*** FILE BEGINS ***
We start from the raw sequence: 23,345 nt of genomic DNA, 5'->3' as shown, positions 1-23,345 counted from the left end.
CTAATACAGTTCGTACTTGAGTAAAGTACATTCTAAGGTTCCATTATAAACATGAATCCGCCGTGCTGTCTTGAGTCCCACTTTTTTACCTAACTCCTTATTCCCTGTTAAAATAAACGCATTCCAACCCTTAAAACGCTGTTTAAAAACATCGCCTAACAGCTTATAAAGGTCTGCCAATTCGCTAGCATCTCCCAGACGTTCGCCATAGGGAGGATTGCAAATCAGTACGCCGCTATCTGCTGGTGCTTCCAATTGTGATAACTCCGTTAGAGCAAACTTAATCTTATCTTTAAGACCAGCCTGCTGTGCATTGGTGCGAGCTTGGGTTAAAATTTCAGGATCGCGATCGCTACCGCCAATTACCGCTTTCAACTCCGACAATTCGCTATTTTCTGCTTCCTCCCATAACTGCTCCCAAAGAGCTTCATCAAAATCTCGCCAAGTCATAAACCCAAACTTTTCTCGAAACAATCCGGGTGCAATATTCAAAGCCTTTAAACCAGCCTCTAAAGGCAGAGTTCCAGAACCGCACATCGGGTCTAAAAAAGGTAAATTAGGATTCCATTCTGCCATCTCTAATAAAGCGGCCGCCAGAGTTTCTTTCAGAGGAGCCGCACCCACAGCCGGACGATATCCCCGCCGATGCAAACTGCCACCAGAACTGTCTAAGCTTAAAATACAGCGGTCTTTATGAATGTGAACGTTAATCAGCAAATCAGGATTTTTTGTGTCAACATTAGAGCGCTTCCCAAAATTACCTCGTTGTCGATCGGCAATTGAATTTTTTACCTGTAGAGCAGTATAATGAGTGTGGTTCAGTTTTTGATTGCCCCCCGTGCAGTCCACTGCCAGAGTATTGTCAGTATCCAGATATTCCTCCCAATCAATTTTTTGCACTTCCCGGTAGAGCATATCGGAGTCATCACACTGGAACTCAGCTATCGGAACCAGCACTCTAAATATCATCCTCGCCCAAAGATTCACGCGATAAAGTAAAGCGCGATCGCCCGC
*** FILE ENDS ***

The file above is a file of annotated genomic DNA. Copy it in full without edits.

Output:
We start from the raw sequence: 23,345 nt of genomic DNA, 5'->3' as shown, positions 1-23,345 counted from the left end.
CTAATACAGTTCGTACTTGAGTAAAGTACATTCTAAGGTTCCATTATAAACATGAATCCGCCGTGCTGTCTTGAGTCCCACTTTTTTACCTAACTCCTTATTCCCTGTTAAAATAAACGCATTCCAACCCTTAAAACGCTGTTTAAAAACATCGCCTAACAGCTTATAAAGGTCTGCCAATTCGCTAGCATCTCCCAGACGTTCGCCATAGGGAGGATTGCAAATCAGTACGCCGCTATCTGCTGGTGCTTCCAATTGTGATAACTCCGTTAGAGCAAACTTAATCTTATCTTTAAGACCAGCCTGCTGTGCATTGGTGCGAGCTTGGGTTAAAATTTCAGGATCGCGATCGCTACCGCCAATTACCGCTTTCAACTCCGACAATTCGCTATTTTCTGCTTCCTCCCATAACTGCTCCCAAAGAGCTTCATCAAAATCTCGCCAAGTCATAAACCCAAACTTTTCTCGAAACAATCCGGGTGCAATATTCAAAGCCTTTAAACCAGCCTCTAAAGGCAGAGTTCCAGAACCGCACATCGGGTCTAAAAAAGGTAAATTAGGATTCCATTCTGCCATCTCTAATAAAGCGGCCGCCAGAGTTTCTTTCAGAGGAGCCGCACCCACAGCCGGACGATATCCCCGCCGATGCAAACTGCCACCAGAACTGTCTAAGCTTAAAATACAGCGGTCTTTATGAATGTGAACGTTAATCAGCAAATCAGGATTTTTTGTGTCAACATTAGAGCGCTTCCCAAAATTACCTCGTTGTCGATCGGCAATTGAATTTTTTACCTGTAGAGCAGTATAATGAGTGTGGTTCAGTTTTTGATTGCCCCCCGTGCAGTCCACTGCCAGAGTATTGTCAGTATCCAGATATTCCTCCCAATCAATTTTTTGCACTTCCCGGTAGAGCATATCGGAGTCATCACACTGGAACTCAGCTATCGGAACCAGCACTCTAAATATCATCCTCGCCCAAAGATTCACGCGATAAAGTAAAGCGCGATCGCCCGC